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Social Media and Terror Attacks

Social Media and Terror Attacks

The National Health Service has put out new guidelines regarding the use of social media in the immediate aftermath of a terror attack. In addition to people opening themselves up to unpleasant and cruel abuse over the posts, it also can lead to people reliving the most horrific parts of the event. This can also lead to disclosures which they might not have made if they were not in such a vulnerable and emotional state. This reliving can cause significant mental distress and lead to difficulties down the road in the victim overcoming what had occurred.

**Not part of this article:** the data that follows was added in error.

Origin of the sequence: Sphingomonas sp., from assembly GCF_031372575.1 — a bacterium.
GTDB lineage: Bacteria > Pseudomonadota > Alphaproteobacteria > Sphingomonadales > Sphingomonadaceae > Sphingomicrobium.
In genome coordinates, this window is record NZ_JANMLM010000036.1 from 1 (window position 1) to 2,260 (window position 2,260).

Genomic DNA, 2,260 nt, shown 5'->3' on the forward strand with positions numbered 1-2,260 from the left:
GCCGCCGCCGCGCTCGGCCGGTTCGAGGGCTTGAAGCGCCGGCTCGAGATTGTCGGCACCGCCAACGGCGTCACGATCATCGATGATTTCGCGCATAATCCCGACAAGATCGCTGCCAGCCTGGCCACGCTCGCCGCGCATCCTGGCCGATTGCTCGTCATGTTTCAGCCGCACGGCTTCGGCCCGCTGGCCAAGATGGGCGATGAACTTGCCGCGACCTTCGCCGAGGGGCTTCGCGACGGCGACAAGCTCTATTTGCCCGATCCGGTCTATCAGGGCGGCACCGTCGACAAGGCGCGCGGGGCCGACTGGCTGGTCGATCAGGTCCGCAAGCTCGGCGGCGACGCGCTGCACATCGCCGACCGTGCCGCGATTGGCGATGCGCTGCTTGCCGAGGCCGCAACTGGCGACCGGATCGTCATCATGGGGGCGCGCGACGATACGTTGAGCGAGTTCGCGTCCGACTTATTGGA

Trauma is a particularly difficult thing to work with, as people all experience trauma in their own way. Additionally, we all have different levels of resilience. This means that for some people publishing social media posts regarding an event can be therapeutic for others it can open wounds that are very difficult to heal.

We live in an Information Age where events can be reported on literally within minutes of their occurrence and social media is part of this drive for information. Having worked with people after the Manchester attacks, I cannot help but agree with the NHS when it comes to the use of social media in this regard. At best, it is a mixed blessing, at worst it can cause more trauma which requires more work in order to overcome.


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